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Sisi, Government Respond to Criticism Against Ceding Red Sea Islands to Saudi Arabia

Sisi, Government Respond to Criticism Against Ceding Red Sea Islands to Saudi Arabia

 pablo (66)

Following the public outrage surrounding the Egyptian government’s decision to cede two strategic Red Sea islands to Saudi Arabia, President Abdel Fattah Al-Sisi responded to the criticism in a speech on Wednesday, saying the move was supported by state documents.

“The decision [to acknowledge the Saudi claim] was made through documents with the Egyptian state institutions such as the Ministry of Foreign Affairs, the Ministry of Defence and the General Intelligence Service; we also stuck to the 1990 presidential decree which was submitted to the United Nations,” Al-Sisi said in a televised meeting attended by state officials and public figures.

He pointed out that it is important to acknowledge the difference between personal opinions and decisions taken by the state.

“The controversy is caused by the difference between how the state deals with the issue and how people take it from an individual perspective,” he said.

The president went on to say that he began studying the issue of redrawing maritime borders with Saudi Arabia in June 2014, the same month he assumed the post of president.

“In June 2014, I started to look into to the issue and to redraw the maritime borders with Saudi Arabia in order to start drilling for oil in the Red Sea without affecting the Saudi share. We’re also doing the same thing with Greece and Cyprus.”

Following his speech, many Egyptians took to Twitter to further criticize the president and the top-trending hashtag on the social media platform became #Leave (#ارحل).

Last week the Egyptian cabinet announced that it was recognizing the two islands of Sanafir and Tiran as Saudi sovereign territory, following six years of discussions with Saudi Arabia.

The cabinet statement said that the delimitation of the maritime borders relied on a 1990 presidential decree outlining Egypt’s basis of outlining territorial seas, which Egypt notified the United Nations of in May of 1990, in addition to discussions between Egypt and Saudi Arabia during the same year and Saudi Arabia’s basis of outlining territorial seas.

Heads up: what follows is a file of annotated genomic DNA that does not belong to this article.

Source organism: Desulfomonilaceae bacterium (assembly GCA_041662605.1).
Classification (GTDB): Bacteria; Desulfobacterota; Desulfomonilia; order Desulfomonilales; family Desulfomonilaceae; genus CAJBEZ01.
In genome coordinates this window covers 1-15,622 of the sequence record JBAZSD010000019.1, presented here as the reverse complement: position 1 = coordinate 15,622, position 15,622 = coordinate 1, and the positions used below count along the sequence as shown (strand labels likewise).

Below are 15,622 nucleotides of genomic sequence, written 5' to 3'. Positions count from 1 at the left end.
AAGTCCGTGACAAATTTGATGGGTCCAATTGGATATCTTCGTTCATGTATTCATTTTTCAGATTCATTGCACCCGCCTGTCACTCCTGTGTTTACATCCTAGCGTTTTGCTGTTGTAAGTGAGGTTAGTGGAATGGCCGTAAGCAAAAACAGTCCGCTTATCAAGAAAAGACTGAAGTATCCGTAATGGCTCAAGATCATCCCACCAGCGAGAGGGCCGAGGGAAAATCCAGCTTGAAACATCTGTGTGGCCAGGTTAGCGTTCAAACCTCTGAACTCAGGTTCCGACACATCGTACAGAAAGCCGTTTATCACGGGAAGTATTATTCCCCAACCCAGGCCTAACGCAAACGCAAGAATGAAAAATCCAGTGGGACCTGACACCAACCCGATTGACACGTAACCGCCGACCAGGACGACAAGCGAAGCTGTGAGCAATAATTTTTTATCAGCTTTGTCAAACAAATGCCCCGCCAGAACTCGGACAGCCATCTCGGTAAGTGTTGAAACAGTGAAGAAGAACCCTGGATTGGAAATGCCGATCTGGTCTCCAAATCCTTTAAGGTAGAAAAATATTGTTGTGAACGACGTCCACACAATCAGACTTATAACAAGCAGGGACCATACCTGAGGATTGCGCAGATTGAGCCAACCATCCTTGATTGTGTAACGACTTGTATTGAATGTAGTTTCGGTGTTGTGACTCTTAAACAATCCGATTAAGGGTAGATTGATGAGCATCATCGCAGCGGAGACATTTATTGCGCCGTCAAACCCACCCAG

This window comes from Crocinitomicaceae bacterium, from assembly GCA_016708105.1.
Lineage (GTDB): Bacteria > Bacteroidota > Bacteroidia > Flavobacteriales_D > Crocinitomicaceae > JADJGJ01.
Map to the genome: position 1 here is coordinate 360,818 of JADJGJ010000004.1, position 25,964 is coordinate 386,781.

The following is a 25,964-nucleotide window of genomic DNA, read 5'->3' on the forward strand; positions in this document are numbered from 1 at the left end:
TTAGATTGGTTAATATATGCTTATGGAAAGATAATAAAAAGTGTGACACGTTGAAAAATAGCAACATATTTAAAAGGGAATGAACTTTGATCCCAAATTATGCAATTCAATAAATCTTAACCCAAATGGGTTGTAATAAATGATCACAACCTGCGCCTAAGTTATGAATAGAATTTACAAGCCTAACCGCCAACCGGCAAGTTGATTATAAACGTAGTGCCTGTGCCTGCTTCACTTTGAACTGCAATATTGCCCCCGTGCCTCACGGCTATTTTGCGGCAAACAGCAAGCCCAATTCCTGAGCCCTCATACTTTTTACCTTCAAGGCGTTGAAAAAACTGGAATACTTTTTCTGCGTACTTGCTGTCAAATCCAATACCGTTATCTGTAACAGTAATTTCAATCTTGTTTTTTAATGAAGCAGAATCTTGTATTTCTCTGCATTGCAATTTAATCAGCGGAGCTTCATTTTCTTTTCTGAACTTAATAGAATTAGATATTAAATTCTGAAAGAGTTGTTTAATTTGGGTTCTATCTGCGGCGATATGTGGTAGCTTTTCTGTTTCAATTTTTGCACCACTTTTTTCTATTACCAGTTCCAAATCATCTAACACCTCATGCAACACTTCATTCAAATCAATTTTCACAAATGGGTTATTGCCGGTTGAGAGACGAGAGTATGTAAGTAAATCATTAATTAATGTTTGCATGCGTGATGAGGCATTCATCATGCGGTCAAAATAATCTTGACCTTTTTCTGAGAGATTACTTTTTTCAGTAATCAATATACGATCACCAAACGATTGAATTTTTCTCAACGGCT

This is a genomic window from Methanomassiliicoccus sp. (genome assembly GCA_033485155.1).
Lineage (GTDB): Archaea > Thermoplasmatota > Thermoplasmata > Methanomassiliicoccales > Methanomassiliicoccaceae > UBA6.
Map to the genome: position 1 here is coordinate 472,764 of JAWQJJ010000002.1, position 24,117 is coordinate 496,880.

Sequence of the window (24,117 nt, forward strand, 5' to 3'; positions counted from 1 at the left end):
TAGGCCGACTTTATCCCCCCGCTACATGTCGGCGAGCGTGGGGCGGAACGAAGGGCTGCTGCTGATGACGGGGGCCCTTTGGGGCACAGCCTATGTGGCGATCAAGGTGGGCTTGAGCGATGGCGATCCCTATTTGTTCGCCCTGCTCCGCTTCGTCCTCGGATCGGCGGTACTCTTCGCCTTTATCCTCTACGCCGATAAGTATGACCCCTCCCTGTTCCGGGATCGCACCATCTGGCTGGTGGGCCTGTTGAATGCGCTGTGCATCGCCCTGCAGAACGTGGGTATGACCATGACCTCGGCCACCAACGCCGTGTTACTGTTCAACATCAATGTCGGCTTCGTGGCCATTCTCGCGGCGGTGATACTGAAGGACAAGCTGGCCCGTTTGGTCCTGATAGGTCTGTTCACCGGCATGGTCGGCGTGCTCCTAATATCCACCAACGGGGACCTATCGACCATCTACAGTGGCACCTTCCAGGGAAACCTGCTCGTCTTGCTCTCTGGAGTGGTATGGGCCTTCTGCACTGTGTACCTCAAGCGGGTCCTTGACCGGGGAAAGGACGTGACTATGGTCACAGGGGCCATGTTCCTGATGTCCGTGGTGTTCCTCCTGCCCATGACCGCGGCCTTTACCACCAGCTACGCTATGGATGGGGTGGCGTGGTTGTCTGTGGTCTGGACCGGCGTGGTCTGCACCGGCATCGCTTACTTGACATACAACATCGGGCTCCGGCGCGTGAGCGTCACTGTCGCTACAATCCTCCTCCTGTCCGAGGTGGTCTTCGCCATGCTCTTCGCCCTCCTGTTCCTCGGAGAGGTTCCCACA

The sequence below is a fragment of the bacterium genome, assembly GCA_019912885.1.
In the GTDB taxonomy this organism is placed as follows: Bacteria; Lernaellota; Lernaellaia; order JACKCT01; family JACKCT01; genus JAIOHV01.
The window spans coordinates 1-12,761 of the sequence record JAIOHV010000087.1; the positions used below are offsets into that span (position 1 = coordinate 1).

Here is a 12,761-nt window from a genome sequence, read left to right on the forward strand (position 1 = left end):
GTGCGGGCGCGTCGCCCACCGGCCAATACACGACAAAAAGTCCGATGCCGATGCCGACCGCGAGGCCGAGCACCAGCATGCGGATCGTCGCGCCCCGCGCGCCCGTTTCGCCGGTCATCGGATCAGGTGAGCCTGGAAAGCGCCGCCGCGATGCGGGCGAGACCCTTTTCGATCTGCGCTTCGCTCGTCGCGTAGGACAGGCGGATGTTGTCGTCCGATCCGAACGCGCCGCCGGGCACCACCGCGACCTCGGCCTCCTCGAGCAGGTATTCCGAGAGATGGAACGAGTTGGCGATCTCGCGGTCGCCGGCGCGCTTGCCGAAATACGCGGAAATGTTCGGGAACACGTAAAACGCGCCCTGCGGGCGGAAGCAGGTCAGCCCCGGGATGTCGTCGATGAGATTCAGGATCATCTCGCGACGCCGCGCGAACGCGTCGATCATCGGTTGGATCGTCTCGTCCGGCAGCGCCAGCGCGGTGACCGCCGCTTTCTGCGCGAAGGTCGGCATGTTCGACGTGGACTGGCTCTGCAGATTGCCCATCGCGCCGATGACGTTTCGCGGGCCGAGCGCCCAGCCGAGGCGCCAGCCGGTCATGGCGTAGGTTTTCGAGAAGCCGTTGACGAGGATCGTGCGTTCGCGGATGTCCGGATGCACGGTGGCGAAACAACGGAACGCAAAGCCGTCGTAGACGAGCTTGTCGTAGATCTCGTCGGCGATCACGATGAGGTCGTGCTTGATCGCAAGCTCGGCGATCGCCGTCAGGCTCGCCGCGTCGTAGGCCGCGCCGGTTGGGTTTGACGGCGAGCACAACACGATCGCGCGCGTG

The cabinet’s official think-tank, the Information and Decision Support Centrer, has also responded to the controversy regarding the two islands.

“The parliament has the full freedom to vote for or against the agreement, as the president won’t ratify it except after the parliament approves it, and it is not applicable except after ratification,” a statement published by the think-tank read, according to state media.

The think-tank defended the government’s position by referring to official documents that allegedly prove that the islands falls under Saudi sovereignty. The documents included the above-mentioned 1990 presidential decree stating that the islands’ territory is outside Egyptian territory, correspondence between the Egyptian Ministry of Foreign Affairs and its Saudi counterpart in 1988 and 1989, in addition to a map produced by the United Nations from 1973.

The cabinet also cited a letter from the US ambassador in Cairo to the American Secretary of State from 1950 stating that the islands are Saudi.

The response by the president and the cabinet comes amid heated public discussion where public figures, social media users and the general public have been locked into a debate about whether or not the islands are Egyptian.

The president has been criticized on social media for “selling” the islands in exchange for increased Saudi investments in Egypt and financial support.

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